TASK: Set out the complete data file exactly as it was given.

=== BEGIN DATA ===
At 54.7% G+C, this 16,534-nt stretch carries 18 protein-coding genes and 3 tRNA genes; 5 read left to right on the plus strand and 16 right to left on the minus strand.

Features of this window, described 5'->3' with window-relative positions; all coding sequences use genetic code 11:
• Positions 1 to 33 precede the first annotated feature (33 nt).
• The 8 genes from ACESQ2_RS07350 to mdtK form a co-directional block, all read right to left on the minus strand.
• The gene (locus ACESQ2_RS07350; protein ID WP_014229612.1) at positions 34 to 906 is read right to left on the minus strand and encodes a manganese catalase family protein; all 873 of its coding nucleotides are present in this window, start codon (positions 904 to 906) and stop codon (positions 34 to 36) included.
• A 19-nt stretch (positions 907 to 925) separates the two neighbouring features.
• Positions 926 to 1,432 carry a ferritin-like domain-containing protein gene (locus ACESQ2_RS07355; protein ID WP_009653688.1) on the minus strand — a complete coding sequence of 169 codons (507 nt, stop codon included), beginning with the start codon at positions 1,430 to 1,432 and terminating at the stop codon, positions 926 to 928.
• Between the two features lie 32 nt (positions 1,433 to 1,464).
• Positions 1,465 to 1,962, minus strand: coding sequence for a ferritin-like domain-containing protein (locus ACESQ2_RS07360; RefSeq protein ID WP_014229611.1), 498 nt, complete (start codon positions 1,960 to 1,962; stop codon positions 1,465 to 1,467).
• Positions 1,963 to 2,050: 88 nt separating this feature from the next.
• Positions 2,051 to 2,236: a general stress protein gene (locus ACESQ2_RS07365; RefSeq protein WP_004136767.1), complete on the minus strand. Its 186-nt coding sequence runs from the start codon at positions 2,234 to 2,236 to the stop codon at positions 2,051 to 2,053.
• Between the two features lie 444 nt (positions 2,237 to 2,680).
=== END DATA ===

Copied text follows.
At 54.7% G+C, this 16,534-nt stretch carries 18 protein-coding genes and 3 tRNA genes; 5 read left to right on the plus strand and 16 right to left on the minus strand.

Features of this window, described 5'->3' with window-relative positions; all coding sequences use genetic code 11:
• Positions 1 to 33 precede the first annotated feature (33 nt).
• The 8 genes from ACESQ2_RS07350 to mdtK form a co-directional block, all read right to left on the minus strand.
• The gene (locus ACESQ2_RS07350; protein ID WP_014229612.1) at positions 34 to 906 is read right to left on the minus strand and encodes a manganese catalase family protein; all 873 of its coding nucleotides are present in this window, start codon (positions 904 to 906) and stop codon (positions 34 to 36) included.
• A 19-nt stretch (positions 907 to 925) separates the two neighbouring features.
• Positions 926 to 1,432 carry a ferritin-like domain-containing protein gene (locus ACESQ2_RS07355; protein ID WP_009653688.1) on the minus strand — a complete coding sequence of 169 codons (507 nt, stop codon included), beginning with the start codon at positions 1,430 to 1,432 and terminating at the stop codon, positions 926 to 928.
• Between the two features lie 32 nt (positions 1,433 to 1,464).
• Positions 1,465 to 1,962, minus strand: coding sequence for a ferritin-like domain-containing protein (locus ACESQ2_RS07360; RefSeq protein ID WP_014229611.1), 498 nt, complete (start codon positions 1,960 to 1,962; stop codon positions 1,465 to 1,467).
• Positions 1,963 to 2,050: 88 nt separating this feature from the next.
• Positions 2,051 to 2,236: a general stress protein gene (locus ACESQ2_RS07365; RefSeq protein WP_004136767.1), complete on the minus strand. Its 186-nt coding sequence runs from the start codon at positions 2,234 to 2,236 to the stop codon at positions 2,051 to 2,053.
• Between the two features lie 444 nt (positions 2,237 to 2,680).